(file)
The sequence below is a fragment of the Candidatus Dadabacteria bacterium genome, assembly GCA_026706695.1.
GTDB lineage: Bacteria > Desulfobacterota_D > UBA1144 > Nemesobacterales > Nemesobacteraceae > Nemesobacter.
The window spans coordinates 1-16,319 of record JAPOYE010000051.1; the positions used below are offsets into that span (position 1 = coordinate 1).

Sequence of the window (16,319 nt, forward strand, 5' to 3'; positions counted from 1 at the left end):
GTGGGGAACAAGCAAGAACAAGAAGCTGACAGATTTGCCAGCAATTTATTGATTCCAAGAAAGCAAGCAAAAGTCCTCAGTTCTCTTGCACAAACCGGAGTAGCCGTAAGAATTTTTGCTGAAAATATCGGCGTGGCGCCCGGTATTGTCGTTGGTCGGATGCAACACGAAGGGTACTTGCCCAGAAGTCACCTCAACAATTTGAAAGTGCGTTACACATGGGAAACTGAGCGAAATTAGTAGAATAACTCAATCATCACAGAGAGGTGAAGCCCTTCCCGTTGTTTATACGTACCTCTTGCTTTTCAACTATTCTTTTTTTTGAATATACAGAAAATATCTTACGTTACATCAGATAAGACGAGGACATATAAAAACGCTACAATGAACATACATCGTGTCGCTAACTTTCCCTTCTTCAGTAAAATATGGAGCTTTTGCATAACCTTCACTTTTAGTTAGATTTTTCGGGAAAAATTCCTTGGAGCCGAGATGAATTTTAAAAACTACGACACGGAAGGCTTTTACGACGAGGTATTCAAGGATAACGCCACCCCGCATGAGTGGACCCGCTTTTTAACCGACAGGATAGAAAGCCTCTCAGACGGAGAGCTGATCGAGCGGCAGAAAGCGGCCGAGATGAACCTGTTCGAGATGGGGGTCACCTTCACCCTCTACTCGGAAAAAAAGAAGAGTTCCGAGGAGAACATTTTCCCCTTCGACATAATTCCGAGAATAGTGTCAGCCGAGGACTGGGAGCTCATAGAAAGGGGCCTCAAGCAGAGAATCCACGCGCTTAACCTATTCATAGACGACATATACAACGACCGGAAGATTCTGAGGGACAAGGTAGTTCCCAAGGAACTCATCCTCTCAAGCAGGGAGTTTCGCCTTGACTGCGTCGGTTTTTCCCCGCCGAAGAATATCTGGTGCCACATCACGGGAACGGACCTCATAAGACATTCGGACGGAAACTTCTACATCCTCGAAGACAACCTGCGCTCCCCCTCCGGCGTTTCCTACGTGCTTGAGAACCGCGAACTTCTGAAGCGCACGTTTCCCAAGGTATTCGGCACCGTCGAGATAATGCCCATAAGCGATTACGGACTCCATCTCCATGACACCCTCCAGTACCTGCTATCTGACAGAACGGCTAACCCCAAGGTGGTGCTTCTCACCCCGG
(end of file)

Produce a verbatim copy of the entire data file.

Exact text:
The sequence below is a fragment of the Candidatus Dadabacteria bacterium genome, assembly GCA_026706695.1.
GTDB lineage: Bacteria > Desulfobacterota_D > UBA1144 > Nemesobacterales > Nemesobacteraceae > Nemesobacter.
The window spans coordinates 1-16,319 of record JAPOYE010000051.1; the positions used below are offsets into that span (position 1 = coordinate 1).

Sequence of the window (16,319 nt, forward strand, 5' to 3'; positions counted from 1 at the left end):
GTGGGGAACAAGCAAGAACAAGAAGCTGACAGATTTGCCAGCAATTTATTGATTCCAAGAAAGCAAGCAAAAGTCCTCAGTTCTCTTGCACAAACCGGAGTAGCCGTAAGAATTTTTGCTGAAAATATCGGCGTGGCGCCCGGTATTGTCGTTGGTCGGATGCAACACGAAGGGTACTTGCCCAGAAGTCACCTCAACAATTTGAAAGTGCGTTACACATGGGAAACTGAGCGAAATTAGTAGAATAACTCAATCATCACAGAGAGGTGAAGCCCTTCCCGTTGTTTATACGTACCTCTTGCTTTTCAACTATTCTTTTTTTTGAATATACAGAAAATATCTTACGTTACATCAGATAAGACGAGGACATATAAAAACGCTACAATGAACATACATCGTGTCGCTAACTTTCCCTTCTTCAGTAAAATATGGAGCTTTTGCATAACCTTCACTTTTAGTTAGATTTTTCGGGAAAAATTCCTTGGAGCCGAGATGAATTTTAAAAACTACGACACGGAAGGCTTTTACGACGAGGTATTCAAGGATAACGCCACCCCGCATGAGTGGACCCGCTTTTTAACCGACAGGATAGAAAGCCTCTCAGACGGAGAGCTGATCGAGCGGCAGAAAGCGGCCGAGATGAACCTGTTCGAGATGGGGGTCACCTTCACCCTCTACTCGGAAAAAAAGAAGAGTTCCGAGGAGAACATTTTCCCCTTCGACATAATTCCGAGAATAGTGTCAGCCGAGGACTGGGAGCTCATAGAAAGGGGCCTCAAGCAGAGAATCCACGCGCTTAACCTATTCATAGACGACATATACAACGACCGGAAGATTCTGAGGGACAAGGTAGTTCCCAAGGAACTCATCCTCTCAAGCAGGGAGTTTCGCCTTGACTGCGTCGGTTTTTCCCCGCCGAAGAATATCTGGTGCCACATCACGGGAACGGACCTCATAAGACATTCGGACGGAAACTTCTACATCCTCGAAGACAACCTGCGCTCCCCCTCCGGCGTTTCCTACGTGCTTGAGAACCGCGAACTTCTGAAGCGCACGTTTCCCAAGGTATTCGGCACCGTCGAGATAATGCCCATAAGCGATTACGGACTCCATCTCCATGACACCCTCCAGTACCTGCTATCTGACAGAACGGCTAACCCCAAGGTGGTGCTTCTCACCCCGG